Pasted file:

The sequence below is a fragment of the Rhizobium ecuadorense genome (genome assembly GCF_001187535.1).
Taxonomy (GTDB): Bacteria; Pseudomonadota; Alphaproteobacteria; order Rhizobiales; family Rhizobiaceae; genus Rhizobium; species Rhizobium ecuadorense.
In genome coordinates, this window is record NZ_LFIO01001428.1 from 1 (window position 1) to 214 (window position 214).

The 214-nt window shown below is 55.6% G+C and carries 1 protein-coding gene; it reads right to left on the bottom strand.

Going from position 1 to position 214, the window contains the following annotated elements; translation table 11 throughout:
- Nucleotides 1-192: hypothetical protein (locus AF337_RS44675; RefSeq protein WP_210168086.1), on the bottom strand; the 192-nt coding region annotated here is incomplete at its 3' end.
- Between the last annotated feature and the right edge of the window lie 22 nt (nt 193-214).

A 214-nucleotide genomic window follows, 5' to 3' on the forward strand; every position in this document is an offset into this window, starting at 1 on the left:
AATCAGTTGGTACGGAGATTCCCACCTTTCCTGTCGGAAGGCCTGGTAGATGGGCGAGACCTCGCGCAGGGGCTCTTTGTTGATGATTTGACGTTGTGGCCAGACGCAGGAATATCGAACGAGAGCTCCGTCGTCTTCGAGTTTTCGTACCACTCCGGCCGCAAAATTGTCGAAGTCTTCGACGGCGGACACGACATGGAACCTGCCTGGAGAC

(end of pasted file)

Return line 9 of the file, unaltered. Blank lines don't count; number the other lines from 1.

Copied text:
AATCAGTTGGTACGGAGATTCCCACCTTTCCTGTCGGAAGGCCTGGTAGATGGGCGAGACCTCGCGCAGGGGCTCTTTGTTGATGATTTGACGTTGTGGCCAGACGCAGGAATATCGAACGAGAGCTCCGTCGTCTTCGAGTTTTCGTACCACTCCGGCCGCAAAATTGTCGAAGTCTTCGACGGCGGACACGACATGGAACCTGCCTGGAGAC